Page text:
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Ghulam Rasool Khan Vs. Wali Khan - Court Judgment

LegalCrystal Citation
SubjectCivil
CourtJammu and Kashmir High Court
Decided On
Case NumberCivil Revn. No. 173 of 1981
Judge
Reported inAIR1983J& K54
ActsEvidence Act, 1872 - Sections 137 and 138
AppellantGhulam Rasool Khan
RespondentWali Khan
Appellant Advocate K.N. Raina, Adv.
Respondent Advocate S.L. Kaul, Adv.
DispositionRevision allowed
Cases Referred(Ram Singh v. Ram Bahadur Singh). The
Excerpt:
- .....defendant opposed the demand and contended that he can either cross examine the witness orally or file cross interrogatories and, that he would decide upon what course he should adopt only after the replies of the witness to the interrogatories served by the plaintiff were known. for this, he relied upon the decision of the patna high court in air 1934 pat 60, (ram singh v. ram bahadur singh). the trial court held that the defendant was bound to file the cross interrogatories and after the court had examined the interrogatories, the defendant could claim the cross examination of the witness orally and that if the court found that such oral examination was necessary, it could allow the same, accordingly the court directed the defendant to file the cross-interrogatories for service on the.....
Judgment:
ORDER

Mufti Baha-Ud-Din Farooqi, J.

1. In this case, the plaintiff sought to examine the fingerprint expert on commission and accordingly filed the interrogatories. The Court called upon the defendant to file the cross interrogatories. The defendant opposed the demand and contended that he can either cross examine the witness orally or file cross interrogatories and, that he would decide upon what course he should adopt only after the replies of the witness to the interrogatories served by the plaintiff were known. For this, he relied upon the decision of the Patna High Court in AIR 1934 Pat 60, (Ram Singh v. Ram Bahadur Singh). The trial Court held that the defendant was bound to file the cross interrogatories and after the court had examined the interrogatories, the defendant could claim the cross examination of the witness orally and that if the Court found that such oral examination was necessary, it could allow the same, Accordingly the Court directed the defendant to file the cross-interrogatories for service on the witness. Aggrieved by this order the defendant has come up in revision to this Court.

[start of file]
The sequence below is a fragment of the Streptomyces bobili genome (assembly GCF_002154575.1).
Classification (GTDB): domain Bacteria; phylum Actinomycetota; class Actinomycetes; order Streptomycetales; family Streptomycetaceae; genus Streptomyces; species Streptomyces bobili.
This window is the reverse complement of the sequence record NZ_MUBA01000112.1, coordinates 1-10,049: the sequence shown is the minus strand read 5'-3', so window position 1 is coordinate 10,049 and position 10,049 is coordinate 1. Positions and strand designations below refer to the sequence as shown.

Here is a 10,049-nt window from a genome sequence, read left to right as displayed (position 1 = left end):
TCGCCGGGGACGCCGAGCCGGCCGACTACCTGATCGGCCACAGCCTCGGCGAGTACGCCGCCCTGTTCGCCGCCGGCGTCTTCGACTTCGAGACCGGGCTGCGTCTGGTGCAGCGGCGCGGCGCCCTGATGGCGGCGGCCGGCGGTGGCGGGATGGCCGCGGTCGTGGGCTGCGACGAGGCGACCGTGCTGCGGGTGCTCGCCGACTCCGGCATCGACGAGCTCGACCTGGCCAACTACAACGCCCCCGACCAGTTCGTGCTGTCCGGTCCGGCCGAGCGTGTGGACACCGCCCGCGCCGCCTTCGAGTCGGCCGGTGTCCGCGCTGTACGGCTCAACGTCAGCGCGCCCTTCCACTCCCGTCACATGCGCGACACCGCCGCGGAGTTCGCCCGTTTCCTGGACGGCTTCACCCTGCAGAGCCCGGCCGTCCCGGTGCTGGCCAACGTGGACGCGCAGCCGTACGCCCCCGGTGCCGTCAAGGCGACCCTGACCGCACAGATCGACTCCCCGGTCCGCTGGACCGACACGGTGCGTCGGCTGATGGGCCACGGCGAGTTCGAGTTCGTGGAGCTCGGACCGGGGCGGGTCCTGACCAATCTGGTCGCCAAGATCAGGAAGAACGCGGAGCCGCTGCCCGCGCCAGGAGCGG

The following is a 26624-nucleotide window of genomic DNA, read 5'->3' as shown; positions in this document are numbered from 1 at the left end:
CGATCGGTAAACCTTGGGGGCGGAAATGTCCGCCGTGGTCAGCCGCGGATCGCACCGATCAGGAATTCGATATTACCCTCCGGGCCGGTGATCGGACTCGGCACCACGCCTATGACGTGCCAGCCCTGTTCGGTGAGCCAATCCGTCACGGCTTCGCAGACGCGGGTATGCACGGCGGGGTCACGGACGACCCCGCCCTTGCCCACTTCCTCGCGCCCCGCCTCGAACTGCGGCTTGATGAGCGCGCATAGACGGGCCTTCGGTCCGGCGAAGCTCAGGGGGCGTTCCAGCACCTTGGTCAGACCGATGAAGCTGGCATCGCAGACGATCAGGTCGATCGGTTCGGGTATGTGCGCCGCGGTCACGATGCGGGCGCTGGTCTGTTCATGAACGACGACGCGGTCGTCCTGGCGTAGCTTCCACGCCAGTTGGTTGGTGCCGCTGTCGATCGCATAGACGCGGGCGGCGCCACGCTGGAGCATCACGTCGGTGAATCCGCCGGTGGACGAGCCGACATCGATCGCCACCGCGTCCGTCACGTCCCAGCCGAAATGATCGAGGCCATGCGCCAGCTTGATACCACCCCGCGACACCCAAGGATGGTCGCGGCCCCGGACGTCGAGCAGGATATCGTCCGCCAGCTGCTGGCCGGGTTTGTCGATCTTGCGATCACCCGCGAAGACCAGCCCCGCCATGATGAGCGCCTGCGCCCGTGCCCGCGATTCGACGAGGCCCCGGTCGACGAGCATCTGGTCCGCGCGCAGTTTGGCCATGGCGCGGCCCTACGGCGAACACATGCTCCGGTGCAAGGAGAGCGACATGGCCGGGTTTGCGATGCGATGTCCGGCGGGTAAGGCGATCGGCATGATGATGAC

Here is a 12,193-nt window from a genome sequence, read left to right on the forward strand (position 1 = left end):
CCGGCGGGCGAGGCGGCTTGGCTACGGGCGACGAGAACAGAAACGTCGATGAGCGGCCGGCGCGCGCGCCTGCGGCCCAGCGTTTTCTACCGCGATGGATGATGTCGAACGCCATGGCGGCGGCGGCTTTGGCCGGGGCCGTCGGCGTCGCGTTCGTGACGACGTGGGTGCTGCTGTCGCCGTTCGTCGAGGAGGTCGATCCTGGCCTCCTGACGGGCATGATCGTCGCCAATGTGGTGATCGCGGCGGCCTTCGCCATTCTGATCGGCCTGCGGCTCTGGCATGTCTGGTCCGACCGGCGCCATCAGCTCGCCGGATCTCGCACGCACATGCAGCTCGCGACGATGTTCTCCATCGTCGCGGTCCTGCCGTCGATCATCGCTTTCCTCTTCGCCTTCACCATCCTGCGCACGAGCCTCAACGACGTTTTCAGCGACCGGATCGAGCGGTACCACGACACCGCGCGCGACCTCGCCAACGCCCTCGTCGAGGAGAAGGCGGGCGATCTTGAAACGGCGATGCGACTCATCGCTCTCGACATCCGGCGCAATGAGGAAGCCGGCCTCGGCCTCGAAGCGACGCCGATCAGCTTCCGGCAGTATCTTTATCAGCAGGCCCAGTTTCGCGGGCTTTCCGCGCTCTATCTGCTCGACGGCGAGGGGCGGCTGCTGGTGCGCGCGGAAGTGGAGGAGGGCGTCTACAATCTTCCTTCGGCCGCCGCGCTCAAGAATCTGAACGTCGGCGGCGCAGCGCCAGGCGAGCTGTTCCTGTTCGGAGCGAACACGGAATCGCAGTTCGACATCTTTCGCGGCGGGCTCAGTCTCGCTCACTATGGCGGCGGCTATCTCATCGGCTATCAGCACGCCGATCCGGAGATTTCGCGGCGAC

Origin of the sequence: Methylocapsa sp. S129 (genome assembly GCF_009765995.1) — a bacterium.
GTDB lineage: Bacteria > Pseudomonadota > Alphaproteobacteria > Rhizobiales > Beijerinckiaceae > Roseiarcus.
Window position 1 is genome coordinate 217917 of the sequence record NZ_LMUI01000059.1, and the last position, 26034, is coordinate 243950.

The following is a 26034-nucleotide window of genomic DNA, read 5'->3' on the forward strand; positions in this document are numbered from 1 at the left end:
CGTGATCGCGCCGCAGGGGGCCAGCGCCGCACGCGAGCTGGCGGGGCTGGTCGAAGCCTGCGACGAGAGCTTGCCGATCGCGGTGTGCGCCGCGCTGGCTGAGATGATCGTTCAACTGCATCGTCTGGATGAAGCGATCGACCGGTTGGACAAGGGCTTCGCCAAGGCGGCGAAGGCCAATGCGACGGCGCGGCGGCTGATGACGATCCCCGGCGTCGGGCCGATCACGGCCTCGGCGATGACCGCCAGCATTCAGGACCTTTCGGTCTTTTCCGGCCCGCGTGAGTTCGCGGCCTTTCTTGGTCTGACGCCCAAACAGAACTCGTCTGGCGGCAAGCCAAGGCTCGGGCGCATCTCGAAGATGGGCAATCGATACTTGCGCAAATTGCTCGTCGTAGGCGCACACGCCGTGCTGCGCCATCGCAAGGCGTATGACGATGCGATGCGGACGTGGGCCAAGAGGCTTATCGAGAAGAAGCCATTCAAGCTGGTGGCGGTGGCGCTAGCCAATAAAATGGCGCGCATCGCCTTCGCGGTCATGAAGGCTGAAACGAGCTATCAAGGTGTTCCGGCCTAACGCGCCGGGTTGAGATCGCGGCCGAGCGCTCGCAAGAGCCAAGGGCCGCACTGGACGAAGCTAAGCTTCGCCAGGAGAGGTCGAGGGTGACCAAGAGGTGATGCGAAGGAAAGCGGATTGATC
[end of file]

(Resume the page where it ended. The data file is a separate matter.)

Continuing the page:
2. In Ram Singh's case (supra), it has been held that when handwritting expert is to be examined on commission by written interrogatories, the party entitled to cross examine can either file written cross interrogatories, or insist upon an opportunity being given to him to cross examine the witness orally, and that, where the Court does not give this choice to such a party, it acts without jurisdiction. Thus where a witness is sought to be examined by a party on commission by written interrogatories, the other side has a choice before it, either to file written interrogatories or to insist upon an opportunity being given to him to cross-examine the witness orally. Accordingly it was incumbent upon the trial Court to enquire from thedefendant whether he wanted to cross examine the witness orally or by written interrogatories, and if the defendant had indicated that he would like to cross examine the witness orally, then the Court ought to have made a direction that the Court executing the commission shall give him an opportunity to cross examine the witness orally. On the other hand, if the defendant had stated that he would like to cross examine the witness through written interrogatories, then the Court ought to have allowed him reasonable time to file the same. The trial Court has not adopted this procedure, the reason being that it has not been able to appreciate the law laid down in Ram Singh's case (supra) correctly. It is unthinkable and the authority nowhere lays down that the oral cross examination of a witness would be permissible after his examination and cross examination is complete on written interrogatories. The view to the contrary expressed by the trial Court is clearly erroneous. In this view, the impugned order is not sustainable in law and must be set aside.

3. Allowing this revision, I set aside the impugned order and direct that the trial Court shall proceed to make fresh orders in accordance with law after keeping in view the observations made above.

4. The parties are directed to appear before the trial Court on 6th Oct. 1982.


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